Proposed bans cost schools too, as school boards must pay staffers to review controversial texts and determine whether there’s a legitimate reason to ban or restrict them. Librarians must also devote time to removing banned materials from their stacks.  

Click on the image to see how many challenges occurred in your state in 2023. (Courtesy American Library Association)

Every Library, an advocacy group that supports libraries nationwide, estimated that implementing Texas’ recent extensive book bans — the state saw 1,470 titles challenged in 2023 — would cost its taxpayers at least $3.6 million. In Florida, school districts are spending between $34,000 and $135,000 per year to comply with a 2023 state law that requires them to review all challenged books — 2,672 titles last year — for sexually explicit content.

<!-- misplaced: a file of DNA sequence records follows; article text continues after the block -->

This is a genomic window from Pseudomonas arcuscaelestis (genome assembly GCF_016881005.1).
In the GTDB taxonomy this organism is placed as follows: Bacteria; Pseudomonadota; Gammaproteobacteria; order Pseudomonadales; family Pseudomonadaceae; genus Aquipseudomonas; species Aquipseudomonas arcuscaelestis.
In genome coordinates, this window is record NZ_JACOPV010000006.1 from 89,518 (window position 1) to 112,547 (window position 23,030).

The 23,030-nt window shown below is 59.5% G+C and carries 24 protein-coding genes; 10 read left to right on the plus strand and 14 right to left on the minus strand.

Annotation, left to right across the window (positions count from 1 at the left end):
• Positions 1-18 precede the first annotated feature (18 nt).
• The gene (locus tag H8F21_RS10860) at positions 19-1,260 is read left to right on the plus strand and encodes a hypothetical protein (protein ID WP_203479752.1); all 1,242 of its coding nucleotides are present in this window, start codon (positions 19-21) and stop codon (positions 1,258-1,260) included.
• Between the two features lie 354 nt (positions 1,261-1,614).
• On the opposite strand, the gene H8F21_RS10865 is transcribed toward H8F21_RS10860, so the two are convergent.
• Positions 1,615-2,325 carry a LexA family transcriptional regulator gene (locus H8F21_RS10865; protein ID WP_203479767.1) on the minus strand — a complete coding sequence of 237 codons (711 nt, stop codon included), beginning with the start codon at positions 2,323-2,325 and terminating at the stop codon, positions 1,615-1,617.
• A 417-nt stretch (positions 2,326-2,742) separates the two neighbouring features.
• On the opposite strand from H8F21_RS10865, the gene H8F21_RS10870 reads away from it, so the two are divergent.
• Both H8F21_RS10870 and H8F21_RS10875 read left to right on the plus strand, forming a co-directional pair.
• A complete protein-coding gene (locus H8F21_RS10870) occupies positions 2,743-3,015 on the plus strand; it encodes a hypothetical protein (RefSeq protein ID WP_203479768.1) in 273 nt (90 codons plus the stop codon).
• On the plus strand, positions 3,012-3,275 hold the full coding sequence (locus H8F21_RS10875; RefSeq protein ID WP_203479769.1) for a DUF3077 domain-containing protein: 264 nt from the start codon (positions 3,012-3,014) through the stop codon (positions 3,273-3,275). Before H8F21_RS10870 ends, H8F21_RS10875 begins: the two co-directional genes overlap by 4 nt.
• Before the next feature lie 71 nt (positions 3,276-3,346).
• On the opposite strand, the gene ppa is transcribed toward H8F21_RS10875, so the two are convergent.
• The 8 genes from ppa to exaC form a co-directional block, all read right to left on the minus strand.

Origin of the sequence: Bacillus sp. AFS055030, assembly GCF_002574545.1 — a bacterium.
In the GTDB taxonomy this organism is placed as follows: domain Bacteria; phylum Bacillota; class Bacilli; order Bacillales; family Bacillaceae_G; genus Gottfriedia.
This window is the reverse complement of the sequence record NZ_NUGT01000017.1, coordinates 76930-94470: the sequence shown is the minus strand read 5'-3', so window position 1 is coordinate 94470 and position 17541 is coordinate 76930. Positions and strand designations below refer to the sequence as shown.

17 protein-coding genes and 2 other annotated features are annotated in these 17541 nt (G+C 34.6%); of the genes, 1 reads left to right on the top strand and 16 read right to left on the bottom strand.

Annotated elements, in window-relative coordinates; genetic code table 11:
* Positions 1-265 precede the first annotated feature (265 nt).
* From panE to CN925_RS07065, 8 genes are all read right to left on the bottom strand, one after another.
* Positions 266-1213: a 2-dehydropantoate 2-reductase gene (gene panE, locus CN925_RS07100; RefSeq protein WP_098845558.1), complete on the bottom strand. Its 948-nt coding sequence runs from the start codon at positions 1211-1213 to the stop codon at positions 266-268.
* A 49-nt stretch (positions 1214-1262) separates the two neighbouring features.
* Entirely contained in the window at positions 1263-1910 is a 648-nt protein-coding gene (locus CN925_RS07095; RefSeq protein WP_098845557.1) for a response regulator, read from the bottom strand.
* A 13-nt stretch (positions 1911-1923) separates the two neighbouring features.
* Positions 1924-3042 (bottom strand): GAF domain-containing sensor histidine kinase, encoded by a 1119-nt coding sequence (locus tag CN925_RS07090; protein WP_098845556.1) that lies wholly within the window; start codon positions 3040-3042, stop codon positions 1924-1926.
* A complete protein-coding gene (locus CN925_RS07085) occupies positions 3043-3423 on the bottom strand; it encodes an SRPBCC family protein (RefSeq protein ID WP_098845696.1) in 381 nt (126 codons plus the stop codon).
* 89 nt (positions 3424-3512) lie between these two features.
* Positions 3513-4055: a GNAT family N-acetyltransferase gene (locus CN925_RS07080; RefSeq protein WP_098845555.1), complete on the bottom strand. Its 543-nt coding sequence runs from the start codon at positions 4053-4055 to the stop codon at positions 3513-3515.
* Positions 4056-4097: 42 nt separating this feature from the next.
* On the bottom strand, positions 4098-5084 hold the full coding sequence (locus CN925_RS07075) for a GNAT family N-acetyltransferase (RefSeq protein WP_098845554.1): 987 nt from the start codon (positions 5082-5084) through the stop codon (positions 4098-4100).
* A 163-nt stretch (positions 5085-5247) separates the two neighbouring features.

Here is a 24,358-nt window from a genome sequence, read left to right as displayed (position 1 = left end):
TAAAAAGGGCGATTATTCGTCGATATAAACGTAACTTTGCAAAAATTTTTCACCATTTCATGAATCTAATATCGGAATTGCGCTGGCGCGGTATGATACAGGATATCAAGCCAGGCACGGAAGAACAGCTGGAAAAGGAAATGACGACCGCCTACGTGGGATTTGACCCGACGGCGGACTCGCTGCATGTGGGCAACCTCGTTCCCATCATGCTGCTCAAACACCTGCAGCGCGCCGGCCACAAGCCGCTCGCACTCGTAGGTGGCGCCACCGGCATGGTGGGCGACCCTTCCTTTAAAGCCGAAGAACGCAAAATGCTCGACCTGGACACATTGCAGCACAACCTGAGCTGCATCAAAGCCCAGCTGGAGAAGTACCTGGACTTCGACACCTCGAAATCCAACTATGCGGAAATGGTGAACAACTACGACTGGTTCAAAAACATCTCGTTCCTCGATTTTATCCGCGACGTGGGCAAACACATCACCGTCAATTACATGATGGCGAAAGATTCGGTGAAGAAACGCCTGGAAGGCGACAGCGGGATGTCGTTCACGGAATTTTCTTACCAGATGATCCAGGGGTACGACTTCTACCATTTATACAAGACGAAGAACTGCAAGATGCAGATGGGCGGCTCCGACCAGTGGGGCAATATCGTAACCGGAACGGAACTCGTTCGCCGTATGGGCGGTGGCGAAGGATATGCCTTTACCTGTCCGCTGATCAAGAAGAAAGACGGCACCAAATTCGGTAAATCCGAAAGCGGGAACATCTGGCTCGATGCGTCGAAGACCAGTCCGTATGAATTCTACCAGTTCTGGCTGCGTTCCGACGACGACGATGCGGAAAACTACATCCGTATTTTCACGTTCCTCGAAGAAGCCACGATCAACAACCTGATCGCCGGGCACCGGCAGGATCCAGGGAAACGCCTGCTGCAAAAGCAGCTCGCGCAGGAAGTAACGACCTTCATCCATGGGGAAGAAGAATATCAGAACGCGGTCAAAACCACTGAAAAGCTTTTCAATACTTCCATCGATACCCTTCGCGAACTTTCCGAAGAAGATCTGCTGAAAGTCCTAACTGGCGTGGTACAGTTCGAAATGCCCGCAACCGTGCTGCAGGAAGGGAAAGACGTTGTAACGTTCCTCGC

But Sunshine State lawmakers also proposed legislation in January to make it more costly for outsiders to challenge books en masse. The provision would allow Florida school districts to charge $100 per title for book bans submitted by people who don’t have children attending schools in the district. The majority of book bans across the U.S. have been filed by just 11 people, including two prolific challengers in Florida, Bruce Friedman and Vicki Baggett.  

Next week 

Our final featured short doc for March will be “Nǎi Nai & Wài Pó,” available to stream on Disney+, with a subscription. We’ll explore the economic costs of loneliness while aging in place.